Practice has now evolved to examining for excessive discordance or concordant ST segment changes indicative of infarction.

ECG Examples of LBBB
Example 1

Broad notched R waves are best appreciated in leads aVL and I here. There is absence of Q waves in leads V5-6.

Example 2

LBBB with AF. Note deep S waves in leads V1-3 and tall broad R waves laterally. Appropriate discordance is present.

Example 3
Left bundle branch block LBBB 4

Incomplete LBBB

Incomplete LBBB is diagnosed when typical LBBB morphology is associated with a QRS duration <120ms.

ECG Incomplete LBBB 1

Differential Diagnosis
  • Right ventricular paced rhythms will produce a similiar morphology, as impulse conductions originate from the RV and travel across the septum to the LV as is the case in LBBB. Pacing spikes will be present. The same concepts regarding appropriate discordance apply.
  • Left ventricular hypertrophy may produce a similar appearance to LBBB, with QRS widening and ST depression / T-wave inversion in the lateral leads.


Advanced Reading



LITFL Further Reading



MBBS (UWA) CCPU (RCE, Biliary, DVT, E-FAST, AAA) Adult/Paediatric Emergency Medicine Advanced Trainee in Melbourne, Australia. Special interests in diagnostic and procedural ultrasound, medical education, and ECG interpretation. Editor-in-chief of the LITFL ECG Library. Twitter: @rob_buttner

Emergency Physician in Prehospital and Retrieval Medicine in Sydney, Australia. He has a passion for ECG interpretation and medical education | ECG Library |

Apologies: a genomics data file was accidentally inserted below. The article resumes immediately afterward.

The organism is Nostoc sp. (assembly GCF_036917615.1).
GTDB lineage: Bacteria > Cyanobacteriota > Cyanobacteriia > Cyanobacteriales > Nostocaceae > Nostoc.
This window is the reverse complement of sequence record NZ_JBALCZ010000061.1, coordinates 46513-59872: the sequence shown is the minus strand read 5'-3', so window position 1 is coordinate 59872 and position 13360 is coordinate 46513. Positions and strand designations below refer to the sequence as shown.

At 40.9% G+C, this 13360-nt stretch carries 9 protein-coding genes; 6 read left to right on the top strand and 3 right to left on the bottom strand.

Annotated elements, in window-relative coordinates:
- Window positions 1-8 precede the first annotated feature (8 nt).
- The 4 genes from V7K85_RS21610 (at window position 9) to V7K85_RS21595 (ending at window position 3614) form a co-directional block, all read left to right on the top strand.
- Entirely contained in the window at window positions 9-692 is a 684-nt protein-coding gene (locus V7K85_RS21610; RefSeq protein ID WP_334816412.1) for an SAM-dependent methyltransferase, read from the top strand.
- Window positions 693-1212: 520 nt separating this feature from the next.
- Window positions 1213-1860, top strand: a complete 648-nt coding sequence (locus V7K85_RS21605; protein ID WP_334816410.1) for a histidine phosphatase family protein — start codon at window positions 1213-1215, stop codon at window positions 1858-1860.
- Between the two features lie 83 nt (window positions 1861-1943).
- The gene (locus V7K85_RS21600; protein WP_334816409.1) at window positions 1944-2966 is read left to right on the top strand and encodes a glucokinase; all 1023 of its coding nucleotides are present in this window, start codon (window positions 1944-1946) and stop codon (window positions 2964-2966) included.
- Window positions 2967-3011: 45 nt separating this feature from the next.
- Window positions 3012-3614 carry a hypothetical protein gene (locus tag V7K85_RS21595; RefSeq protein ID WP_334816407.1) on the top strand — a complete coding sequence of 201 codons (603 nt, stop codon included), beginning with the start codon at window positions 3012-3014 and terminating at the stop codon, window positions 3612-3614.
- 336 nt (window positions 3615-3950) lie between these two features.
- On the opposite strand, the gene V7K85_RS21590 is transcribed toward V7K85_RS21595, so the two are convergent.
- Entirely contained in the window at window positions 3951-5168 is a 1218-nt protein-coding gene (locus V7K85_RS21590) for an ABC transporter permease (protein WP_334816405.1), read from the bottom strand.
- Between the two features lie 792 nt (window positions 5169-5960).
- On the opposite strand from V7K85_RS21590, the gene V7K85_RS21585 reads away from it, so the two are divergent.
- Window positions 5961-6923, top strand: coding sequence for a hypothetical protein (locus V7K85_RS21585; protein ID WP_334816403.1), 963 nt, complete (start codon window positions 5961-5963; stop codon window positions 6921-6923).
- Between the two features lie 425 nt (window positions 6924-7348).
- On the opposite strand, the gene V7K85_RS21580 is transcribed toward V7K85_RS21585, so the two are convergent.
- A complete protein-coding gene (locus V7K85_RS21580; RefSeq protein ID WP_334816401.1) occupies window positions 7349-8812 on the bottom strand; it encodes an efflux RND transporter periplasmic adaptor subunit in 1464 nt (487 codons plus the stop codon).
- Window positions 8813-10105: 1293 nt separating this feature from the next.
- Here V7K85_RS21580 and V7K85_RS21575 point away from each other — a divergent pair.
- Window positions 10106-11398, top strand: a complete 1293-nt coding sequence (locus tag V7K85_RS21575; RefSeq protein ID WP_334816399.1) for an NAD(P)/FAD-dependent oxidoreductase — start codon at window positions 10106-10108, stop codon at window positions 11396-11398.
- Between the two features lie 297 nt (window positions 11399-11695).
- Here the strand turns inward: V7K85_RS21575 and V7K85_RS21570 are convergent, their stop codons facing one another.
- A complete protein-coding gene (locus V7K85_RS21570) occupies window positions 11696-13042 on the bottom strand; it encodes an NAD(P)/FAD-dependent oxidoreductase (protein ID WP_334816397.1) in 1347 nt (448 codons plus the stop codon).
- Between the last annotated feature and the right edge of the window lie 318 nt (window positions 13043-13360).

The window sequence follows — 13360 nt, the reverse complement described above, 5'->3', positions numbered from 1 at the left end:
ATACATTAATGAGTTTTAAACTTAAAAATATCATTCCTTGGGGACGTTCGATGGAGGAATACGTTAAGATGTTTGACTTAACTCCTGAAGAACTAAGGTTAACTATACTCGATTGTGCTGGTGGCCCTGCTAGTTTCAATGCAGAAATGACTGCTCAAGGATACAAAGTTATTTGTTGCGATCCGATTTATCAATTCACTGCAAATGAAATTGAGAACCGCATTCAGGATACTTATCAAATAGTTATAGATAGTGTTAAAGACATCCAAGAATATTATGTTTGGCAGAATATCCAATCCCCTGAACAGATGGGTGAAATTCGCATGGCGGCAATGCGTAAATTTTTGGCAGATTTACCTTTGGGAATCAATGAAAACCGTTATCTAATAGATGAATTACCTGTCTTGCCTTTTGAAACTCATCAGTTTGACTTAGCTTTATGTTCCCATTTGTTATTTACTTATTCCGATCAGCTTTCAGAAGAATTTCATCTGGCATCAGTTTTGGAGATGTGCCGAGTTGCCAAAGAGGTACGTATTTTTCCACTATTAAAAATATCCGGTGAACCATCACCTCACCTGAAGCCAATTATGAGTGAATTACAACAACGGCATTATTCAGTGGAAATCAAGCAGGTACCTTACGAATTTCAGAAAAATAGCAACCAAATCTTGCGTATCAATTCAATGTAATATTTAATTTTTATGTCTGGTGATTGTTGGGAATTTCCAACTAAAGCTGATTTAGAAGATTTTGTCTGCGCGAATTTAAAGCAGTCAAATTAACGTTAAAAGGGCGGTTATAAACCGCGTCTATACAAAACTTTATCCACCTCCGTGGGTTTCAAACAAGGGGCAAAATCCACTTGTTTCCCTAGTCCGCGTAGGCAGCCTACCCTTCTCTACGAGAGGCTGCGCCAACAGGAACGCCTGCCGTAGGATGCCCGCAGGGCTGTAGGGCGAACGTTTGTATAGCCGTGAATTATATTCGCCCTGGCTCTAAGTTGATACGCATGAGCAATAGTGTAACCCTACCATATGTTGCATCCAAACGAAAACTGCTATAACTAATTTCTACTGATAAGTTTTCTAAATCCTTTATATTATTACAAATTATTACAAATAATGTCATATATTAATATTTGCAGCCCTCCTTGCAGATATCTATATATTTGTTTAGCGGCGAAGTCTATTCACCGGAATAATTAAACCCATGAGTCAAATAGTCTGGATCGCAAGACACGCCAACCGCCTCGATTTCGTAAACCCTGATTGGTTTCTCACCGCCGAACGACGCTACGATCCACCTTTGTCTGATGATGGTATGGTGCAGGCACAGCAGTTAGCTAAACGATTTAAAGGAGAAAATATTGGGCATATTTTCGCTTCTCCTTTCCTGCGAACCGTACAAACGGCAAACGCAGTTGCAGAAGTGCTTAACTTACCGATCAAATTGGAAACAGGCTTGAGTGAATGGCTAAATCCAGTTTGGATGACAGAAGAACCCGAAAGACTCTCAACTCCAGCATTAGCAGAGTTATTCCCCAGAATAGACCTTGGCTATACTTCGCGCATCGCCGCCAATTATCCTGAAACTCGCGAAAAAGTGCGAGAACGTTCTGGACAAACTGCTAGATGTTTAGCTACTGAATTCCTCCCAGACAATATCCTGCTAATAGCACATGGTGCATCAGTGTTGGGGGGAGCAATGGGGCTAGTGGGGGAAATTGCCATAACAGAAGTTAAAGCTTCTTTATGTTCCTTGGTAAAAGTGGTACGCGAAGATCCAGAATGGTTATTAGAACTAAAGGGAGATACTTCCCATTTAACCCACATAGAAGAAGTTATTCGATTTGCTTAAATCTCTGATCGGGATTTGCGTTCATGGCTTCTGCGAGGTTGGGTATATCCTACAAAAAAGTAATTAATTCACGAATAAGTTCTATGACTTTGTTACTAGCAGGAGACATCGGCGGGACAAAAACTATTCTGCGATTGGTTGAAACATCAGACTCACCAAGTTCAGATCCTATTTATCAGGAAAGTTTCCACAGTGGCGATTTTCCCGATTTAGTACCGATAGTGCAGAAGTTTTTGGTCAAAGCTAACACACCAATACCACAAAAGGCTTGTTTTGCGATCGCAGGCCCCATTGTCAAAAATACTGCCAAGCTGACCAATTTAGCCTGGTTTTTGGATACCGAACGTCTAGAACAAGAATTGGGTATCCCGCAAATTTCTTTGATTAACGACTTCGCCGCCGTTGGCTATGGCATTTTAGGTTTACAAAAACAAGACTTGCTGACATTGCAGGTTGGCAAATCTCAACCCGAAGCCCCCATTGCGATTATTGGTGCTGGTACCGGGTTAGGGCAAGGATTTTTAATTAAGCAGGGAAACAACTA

1. Thank you. So, when you have a left bundle branch block, can this ever be a normal scenario? That is – nothing to worry about?

    • LBBB always indicates pathology, but is common in elderly patients and an incidental finding of LBBB on ECG in asymptomatic older patients does not warrant acute concern.

  2. The vector moving towards the left does not explain the notch in V1 and V 6 , but it does explain a monophasic S and R wave in V1 and V 6. Explanation for the notch will be useful .

    • Hi Dr Ramesh,

      Thank you for your comment.

      The normal sequence of electrical excitation in cardiac muscle occurs as follows:
      1) Left to right across the interventricular septum
      2) Down the septum to the apex
      3) Along the ventricular walls to the AV groove, proceeding from endocardial to epicardial surface
      4) The last parts to be depolarised are the posterobasal portion of the LV, pulmonary conus, and uppermost portion of the septum

      Thus, if we take a notched V6 as the example:
      1) The initial R wave is due to (abnormal) right-to-left septal depolarisation
      2) Impulses subsequently travel down the septum towards the apex, producing a small S wave
      3) The second R wave is due to subsequent spread of excitation along the ventricular walls from endocardium to epicardium.

      I hope this explanation helps.


  3. Is it right that in BBB normally T waves should be oriented opposite to the QRS terminal forces? What happens if this doesn’t happen – e.g. negative terminal forces and inverted T waves or positive terminal forces and upright T waves? Are these changes significant?